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Larry talked to Paris, and people watched

King's post-jail interview with the heiress draws 3.2 million viewers to CNN.

June 29, 2007|Matea Gold | Times Staff Writer

NEW YORK — Paris Hilton's post-jail chat with Larry King drew 3.2 million viewers Wednesday night, three times the CNN host's average audience this year, according to Nielsen Media Research.

King landed the interview after the broadcast news divisions pulled themselves out of running, declaring they had no interest in interviewing the hotel heiress after her family's efforts to secure a financial payment for the exclusive were made public.

The controversy over the behind-the-scenes negotiations -- and the conflicting reports about whether NBC was willing to pay a hefty fee for the sit-down -- spotlighted the television networks' practice of compensating interview subjects through "licensing" fees for personal footage and other tactics.

Once word of her demands leaked last week, a Hilton spokesman said she was not being compensated for any interviews. CNN said it did not pay for its exclusive.

This week, in his first public comments about the matter, NBC Universal Chief Executive Jeff Zucker wouldn't say what NBC was considering paying for the interview but acknowledged that the Hiltons were demanding financial compensation.

"Our folks did not feel comfortable with what was being asked, and so the decision was made to move on," he told the online edition of the Financial Times, adding that he was not involved in the negotiations.

Zucker said network news divisions should disclose the terms under which they conduct interviews.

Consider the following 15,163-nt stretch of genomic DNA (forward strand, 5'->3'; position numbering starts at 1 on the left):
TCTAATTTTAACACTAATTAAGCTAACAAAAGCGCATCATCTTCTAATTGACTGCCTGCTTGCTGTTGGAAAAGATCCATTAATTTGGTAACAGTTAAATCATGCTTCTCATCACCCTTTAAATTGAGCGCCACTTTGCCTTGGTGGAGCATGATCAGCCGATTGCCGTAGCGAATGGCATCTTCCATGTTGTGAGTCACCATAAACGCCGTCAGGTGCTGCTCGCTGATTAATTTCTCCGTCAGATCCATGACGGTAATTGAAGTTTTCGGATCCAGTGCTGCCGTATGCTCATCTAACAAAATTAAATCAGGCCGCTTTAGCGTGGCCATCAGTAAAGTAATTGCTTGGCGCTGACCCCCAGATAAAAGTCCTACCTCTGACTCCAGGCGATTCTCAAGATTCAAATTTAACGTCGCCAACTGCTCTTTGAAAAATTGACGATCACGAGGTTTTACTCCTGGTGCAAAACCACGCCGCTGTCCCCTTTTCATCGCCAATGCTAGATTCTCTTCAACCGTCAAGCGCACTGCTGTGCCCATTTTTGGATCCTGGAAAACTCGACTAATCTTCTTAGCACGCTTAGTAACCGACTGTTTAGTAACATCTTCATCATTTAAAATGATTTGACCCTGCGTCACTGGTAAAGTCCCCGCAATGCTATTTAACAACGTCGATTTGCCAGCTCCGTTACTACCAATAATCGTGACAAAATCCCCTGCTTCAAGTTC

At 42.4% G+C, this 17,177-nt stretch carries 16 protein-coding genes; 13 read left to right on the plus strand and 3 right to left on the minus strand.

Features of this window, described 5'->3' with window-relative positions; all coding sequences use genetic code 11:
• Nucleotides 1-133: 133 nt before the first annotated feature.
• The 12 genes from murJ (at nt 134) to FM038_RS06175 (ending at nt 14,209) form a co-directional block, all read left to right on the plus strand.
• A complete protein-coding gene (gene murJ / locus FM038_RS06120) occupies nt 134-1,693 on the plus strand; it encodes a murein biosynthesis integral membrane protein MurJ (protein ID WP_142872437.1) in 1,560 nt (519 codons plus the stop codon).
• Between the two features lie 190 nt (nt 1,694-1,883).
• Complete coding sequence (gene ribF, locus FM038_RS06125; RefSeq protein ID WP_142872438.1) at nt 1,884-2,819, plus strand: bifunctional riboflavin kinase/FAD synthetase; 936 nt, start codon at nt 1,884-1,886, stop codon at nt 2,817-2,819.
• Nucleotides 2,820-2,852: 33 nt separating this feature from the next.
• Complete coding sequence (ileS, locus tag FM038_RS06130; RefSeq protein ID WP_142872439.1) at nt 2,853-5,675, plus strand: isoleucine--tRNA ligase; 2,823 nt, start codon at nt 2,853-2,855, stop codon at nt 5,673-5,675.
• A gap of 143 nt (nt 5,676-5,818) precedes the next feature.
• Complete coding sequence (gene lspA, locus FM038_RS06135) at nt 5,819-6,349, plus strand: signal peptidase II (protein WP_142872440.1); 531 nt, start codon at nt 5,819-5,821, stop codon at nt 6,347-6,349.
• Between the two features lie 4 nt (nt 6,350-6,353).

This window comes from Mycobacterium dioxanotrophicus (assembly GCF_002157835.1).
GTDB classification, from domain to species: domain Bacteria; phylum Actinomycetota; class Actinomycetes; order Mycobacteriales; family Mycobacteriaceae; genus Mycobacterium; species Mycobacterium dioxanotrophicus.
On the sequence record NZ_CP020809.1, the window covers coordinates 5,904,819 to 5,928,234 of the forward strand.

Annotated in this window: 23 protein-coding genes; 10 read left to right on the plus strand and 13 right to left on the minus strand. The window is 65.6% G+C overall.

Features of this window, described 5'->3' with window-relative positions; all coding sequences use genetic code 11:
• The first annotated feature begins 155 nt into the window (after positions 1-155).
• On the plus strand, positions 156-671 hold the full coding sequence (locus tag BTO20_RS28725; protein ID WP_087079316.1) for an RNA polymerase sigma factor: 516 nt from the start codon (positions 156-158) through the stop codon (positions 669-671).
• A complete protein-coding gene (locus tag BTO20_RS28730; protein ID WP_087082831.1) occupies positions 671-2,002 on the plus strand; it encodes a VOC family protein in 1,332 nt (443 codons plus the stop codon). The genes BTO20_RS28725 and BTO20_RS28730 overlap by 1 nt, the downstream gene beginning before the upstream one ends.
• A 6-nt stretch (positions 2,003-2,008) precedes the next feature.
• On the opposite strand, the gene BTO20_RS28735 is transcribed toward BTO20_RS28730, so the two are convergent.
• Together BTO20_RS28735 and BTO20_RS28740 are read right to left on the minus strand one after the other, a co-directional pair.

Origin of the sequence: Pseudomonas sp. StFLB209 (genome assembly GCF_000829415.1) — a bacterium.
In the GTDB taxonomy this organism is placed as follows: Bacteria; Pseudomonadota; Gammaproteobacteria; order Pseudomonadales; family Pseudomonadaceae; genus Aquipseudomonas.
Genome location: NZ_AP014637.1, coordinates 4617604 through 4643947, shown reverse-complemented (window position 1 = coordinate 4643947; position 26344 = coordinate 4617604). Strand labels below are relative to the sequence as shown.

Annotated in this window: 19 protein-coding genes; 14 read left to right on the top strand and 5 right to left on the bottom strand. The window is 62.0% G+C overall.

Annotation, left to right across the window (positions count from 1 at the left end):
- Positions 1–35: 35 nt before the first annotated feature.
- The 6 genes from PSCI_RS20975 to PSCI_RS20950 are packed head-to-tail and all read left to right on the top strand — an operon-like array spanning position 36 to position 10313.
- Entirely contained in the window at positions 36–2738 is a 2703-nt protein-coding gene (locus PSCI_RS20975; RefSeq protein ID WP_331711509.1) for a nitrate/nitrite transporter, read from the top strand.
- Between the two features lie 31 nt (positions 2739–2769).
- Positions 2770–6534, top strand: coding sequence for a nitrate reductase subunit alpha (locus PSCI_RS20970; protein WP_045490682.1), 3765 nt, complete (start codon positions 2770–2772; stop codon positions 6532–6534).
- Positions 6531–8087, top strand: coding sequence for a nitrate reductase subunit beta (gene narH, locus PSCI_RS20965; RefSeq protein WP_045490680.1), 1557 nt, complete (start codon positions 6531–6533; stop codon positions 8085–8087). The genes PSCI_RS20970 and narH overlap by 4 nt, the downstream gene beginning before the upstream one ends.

"Now, that's not to say that I think we should be paying for interviews per se," he said. "I think that if somebody has something to say, hopefully there's a way to do it without any checkbook journalism."

Still, he added that "historically there have been many instances where there have been fees paid for services, videos, photographs, and people have gotten around this, including the most famous interviewers on American television."

Despite the hubbub, none of the broadcast networks showed any compunction about airing clips Thursday morning of King's interview with Hilton. All three morning shows ran pieces about the sit-down in their first hour: NBC's "Today" devoted four minutes to the story in a package by correspondent Mike Taibbi, while "Good Morning America's" Kate Snow recapped the interview on the "Around the Watercooler" segment. CBS' "The Early Show" gave the topic nearly five minutes, with a story by correspondent Hattie Kauffman and an interview with Ashlan Gorse, editor at large of Life & Style magazine.

"Sometimes I feel people think we relish covering these train wrecks," said Steve Friedman, vice president of morning broadcasts at CBS News. "We don't, but we cannot be above the news. Our first responsibility is to our viewers, and if they're interested, we must be interested.

"Now that she's released, I think most people are willing to move on. But you can never say never."

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